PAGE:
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Is Rubber Cement Seriously The NSA’s Anti-Thumbdrive Strategy?

Yes, seriously—that’s been the NSA’s anti-leak tactic since 2008. But the news gets worse. Today's thumb drives are based on industry standards established by Intel, which is about to increase the bus speeds of these devices by a factor of about 40. Huge files like map tiles, video, audio, and PDF dossiers are more open to leaks than ever.

In November 2008, the NSA experienced a major network security breach at the hands of a miscreant with a thumbdrive. The deputy secretary of defense at the time, William Lynn III, responded by having all the computers on NSA bases collected and their ports sealed with rubber cement. That’s according to the New Yorker, which goes on to say:

Lynn termed it a "wakeup call" and a "turning point in U.S. cyber defense strategy." He compared the present moment to the day in 1939 when President Franklin D. Roosevelt got a letter from Albert Einstein about the possibility of atomic warfare.

First of all, rubber cement? Are you guys serious? There are ways to disable USB ports that are simpler and more scaleable. Two seconds of Googling and: Here’s a help doc about how to prevent users from connecting a USB storage device using Microsoft Windows Group policy. Let's hope they're at least using stronger rubber cement than the stuff that brought down a $4.6 million dollar drone in February this year, when a tacked-on chip came unglued.

Further, this "atomic age" analogy is too binary to capture the actual risk here. The atom bomb marked a major paradigm shift in defense. But advances in computing spur paradigm shifts in government and business practically every year. This week Intel showed off a new Thunderbolt thumb drive that can transfer data at speeds of around 10 Gbps, or about double that of USB 3.0. Let's assume that NSA computers are of an earlier vintage than most consumer machines and run USB 2.0—and the latest version of USB is about 10x faster than 2.0.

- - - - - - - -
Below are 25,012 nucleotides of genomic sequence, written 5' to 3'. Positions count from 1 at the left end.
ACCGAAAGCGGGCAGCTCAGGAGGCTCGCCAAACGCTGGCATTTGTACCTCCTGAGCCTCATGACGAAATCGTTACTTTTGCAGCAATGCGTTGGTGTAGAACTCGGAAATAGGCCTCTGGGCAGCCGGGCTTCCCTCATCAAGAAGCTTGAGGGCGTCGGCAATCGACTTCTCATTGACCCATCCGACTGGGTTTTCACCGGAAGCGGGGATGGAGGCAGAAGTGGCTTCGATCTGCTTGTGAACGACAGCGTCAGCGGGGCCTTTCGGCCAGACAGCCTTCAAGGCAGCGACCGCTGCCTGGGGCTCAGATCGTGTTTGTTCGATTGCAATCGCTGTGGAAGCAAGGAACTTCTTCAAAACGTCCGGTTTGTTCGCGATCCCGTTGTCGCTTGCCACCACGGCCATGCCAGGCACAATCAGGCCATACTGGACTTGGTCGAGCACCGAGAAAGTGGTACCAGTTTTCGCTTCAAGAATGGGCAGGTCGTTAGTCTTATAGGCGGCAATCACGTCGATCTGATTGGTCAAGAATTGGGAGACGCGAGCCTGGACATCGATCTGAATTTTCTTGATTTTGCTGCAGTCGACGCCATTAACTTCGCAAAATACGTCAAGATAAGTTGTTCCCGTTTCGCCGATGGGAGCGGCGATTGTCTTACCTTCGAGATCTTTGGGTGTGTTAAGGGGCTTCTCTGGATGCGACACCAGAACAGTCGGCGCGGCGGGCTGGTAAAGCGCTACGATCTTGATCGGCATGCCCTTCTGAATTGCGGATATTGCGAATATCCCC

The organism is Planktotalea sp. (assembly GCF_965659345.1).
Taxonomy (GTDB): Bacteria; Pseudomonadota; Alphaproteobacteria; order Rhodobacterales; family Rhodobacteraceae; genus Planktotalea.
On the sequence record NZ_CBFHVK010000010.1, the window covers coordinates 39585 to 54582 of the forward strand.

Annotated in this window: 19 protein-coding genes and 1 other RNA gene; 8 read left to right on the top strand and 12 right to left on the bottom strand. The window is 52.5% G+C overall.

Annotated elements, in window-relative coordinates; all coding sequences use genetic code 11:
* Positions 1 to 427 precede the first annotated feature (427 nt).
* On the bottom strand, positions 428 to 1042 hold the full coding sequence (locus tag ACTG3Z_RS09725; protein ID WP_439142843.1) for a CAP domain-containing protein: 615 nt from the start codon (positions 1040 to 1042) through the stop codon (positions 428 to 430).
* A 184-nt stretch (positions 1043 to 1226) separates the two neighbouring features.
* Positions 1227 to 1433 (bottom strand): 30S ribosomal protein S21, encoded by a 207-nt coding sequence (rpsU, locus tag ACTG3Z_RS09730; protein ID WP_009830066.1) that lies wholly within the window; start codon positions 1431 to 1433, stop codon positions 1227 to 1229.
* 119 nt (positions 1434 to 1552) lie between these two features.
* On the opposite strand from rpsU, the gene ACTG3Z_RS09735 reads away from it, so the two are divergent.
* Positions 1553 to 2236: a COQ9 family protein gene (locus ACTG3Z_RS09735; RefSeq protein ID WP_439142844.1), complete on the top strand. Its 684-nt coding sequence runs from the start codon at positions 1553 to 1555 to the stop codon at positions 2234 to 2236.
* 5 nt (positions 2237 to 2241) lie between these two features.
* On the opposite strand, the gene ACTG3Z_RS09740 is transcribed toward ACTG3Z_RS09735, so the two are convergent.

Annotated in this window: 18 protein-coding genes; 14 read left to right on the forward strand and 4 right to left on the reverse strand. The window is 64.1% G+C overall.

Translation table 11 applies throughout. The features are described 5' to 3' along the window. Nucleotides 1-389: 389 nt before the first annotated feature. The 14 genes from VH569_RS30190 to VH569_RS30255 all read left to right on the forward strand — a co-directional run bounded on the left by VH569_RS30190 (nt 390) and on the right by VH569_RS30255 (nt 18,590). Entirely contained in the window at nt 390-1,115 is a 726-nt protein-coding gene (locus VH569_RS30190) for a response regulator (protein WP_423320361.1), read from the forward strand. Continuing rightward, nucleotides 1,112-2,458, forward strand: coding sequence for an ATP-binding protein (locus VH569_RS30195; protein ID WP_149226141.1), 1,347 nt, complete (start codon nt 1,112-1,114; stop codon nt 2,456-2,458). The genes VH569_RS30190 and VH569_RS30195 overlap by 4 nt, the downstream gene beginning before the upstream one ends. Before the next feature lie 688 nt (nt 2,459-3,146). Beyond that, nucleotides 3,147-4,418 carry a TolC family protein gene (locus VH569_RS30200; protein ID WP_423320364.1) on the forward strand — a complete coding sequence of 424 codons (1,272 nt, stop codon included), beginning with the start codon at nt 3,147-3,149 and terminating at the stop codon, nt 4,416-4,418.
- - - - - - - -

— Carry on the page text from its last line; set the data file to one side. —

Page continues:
That means this new thumb drive can, most likely, move data about 20 times as fast as the one that Edward Snowden used in Hawaii, and probably with much greater capacity. (Then again, Snowden apparently "studied computing" in college, so perhaps he was toting a newer high-capacity drive for geek cred; then again, he is said to have never completed the coursework.)

Today, most cheap thumb drives hold around 16GB, or about one-eighth the capacity of Intel's new drive. And Intel just announced Thunderbolt 2, which will double the speed of today's Thunderbolt ports.

In another six to nine months, the sheer data capacity available to a leaker will increase hugely—but the speed at which they can steal stuff will go up by a factor of about 40. That means that stealing large files—map tiles, video, high-res imagery, audio recordings, and massive document dumps—will be even easier.

If the NSA plans to keep its operation airtight in that kind of consumer technology environment, it will need a lot more rubber cement.

[Image: Flickr user Robootb]